Celebrities including Bec Judd, MasterChef’s Melissa Leong, stylist Lana Wilkinson and a host of Australian fashion brands have paid tribute to designer Alice McCall, who announced she was closing her eponymous business after 20 years.
“Thank you, Alice,” Judd commented on Instagram, under a post announcing the brand’s closure.
Bec Judd (left) and Melissa Leong (right) have been among the celebrities to pay tribute to Alice McCall (centre), who announced over the weekend she is closing down her label.Credit:Instagram/Dominic Lorrimer/Supplied
“Thank you for bringing such beauty and whimsy into the world,” Leong wrote.
Wilkinson thanked McCall for “all the moments you gave me personally”, as well as for helping her celebrity styling clients. “Best of luck with the next chapter, what a legacy you have built,” she wrote.
McCall’s brand, which was a regular highlight on the Australian Fashion Week schedule and had fans including Kate Moss and Kristen Stewart, became synonymous with celebration outfits in bold hues, ’60s and ’70s-inspired crochets or with just enough ’80s excess.
Alice McCall’s shows were a fashion week highlight over 20 years.Credit:Getty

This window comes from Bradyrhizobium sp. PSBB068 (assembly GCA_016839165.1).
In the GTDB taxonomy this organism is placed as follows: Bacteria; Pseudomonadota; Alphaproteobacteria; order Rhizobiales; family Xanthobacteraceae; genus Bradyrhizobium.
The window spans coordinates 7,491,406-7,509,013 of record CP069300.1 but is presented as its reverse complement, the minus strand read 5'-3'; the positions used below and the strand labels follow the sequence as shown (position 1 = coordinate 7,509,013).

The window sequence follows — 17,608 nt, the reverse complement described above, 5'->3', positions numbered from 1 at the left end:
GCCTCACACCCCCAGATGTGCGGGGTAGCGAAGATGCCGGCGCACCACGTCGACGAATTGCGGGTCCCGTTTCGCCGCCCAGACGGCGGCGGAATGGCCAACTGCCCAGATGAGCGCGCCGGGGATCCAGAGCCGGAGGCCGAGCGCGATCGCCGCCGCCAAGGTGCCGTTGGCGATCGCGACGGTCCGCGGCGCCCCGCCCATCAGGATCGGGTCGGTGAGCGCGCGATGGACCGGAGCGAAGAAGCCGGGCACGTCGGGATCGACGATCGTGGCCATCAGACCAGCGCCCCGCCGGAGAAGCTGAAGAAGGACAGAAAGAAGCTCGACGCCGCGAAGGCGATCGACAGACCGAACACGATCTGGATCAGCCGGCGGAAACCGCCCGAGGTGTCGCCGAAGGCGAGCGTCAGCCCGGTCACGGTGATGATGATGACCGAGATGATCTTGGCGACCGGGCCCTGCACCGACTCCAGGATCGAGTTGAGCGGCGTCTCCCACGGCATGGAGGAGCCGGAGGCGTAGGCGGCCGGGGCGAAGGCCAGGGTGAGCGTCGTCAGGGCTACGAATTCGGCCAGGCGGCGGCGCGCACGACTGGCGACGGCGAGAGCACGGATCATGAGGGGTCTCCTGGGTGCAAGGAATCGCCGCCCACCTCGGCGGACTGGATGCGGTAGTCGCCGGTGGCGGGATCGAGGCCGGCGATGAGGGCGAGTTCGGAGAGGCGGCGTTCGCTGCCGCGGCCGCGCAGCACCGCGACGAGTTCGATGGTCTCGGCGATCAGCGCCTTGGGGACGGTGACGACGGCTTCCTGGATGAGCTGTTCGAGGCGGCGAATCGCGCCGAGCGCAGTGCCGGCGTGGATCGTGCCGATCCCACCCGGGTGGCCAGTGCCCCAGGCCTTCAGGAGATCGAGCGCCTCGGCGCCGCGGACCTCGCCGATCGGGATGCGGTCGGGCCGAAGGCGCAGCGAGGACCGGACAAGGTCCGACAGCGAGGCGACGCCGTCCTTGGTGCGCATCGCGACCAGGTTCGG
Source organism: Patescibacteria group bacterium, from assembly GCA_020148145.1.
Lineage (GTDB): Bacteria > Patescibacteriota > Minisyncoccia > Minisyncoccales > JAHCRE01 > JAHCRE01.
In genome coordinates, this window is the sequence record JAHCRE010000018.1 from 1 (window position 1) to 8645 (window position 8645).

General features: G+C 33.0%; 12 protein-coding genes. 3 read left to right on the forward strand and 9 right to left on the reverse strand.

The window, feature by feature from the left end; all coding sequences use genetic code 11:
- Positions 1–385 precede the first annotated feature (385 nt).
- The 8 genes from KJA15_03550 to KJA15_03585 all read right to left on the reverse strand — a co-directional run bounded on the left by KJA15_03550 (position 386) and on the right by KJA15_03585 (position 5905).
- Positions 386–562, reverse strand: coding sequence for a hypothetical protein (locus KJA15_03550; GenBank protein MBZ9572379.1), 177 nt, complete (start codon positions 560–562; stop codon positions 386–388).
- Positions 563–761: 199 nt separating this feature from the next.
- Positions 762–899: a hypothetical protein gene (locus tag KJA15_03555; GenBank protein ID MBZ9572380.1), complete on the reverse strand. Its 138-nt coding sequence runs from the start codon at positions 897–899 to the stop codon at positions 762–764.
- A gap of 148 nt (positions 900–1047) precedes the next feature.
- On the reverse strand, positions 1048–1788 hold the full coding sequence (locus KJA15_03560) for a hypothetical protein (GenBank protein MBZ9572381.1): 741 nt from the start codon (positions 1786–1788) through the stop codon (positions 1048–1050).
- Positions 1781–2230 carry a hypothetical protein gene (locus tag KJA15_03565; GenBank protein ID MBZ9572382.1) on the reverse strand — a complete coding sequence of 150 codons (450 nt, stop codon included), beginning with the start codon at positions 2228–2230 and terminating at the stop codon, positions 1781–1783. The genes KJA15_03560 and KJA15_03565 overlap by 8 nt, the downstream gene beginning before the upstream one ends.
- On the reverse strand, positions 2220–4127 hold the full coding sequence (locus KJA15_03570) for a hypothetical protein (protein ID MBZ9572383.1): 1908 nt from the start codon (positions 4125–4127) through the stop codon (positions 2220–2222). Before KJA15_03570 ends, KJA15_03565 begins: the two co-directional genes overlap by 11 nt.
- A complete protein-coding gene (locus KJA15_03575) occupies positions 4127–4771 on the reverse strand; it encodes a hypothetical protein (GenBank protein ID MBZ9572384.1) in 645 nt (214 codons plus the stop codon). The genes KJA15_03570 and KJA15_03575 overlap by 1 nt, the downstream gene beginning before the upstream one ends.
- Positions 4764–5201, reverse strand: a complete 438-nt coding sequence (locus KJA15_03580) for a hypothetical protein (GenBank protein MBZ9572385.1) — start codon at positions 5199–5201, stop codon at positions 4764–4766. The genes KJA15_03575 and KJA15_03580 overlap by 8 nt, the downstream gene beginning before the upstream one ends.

But the pandemic was tough on many Australian fashion labels, specifically ones whose model relied so heavily on event dressing. In 2020, McCall placed the business, which at the time had 15 standalone stores, in voluntary administration, telling this masthead in 2021 that she was confident of finding a way forward with a pared-back company that would focus on e-commerce.
Yet, less than two years later, on Friday, McCall shared the news that she would wind up her brand after 20 years, appointing Worrells as liquidators.
“It is time to close the doors, making space for a new chapter in my life,” McCall wrote to her followers. “To me the brand embodied a lightness of spirit, the clothes were something you celebrated life in. You had fun, you felt empowered, and you built memories, wearing your Alice pieces.”
McCall has been contacted for comment. In 2021, she said she took full responsibility for the company’s financial struggles, citing over-expansion and crippling rental agreements as contributing factors. At the time, she had reduced the number of stores to three, but said she was also focused on re-educating her customers about the brand’s identity.
At the time of the voluntary administration, McCall, who self-funded the business, said she was open to taking on a business partner, but it is unclear if that ever eventuated.
Over the weekend, the Alice McCall website held a liquidation sale of all remaining stock. Judging by the sole cream mini dress remaining on Sunday afternoon, it seems many loyal customers just aren’t ready to let go.
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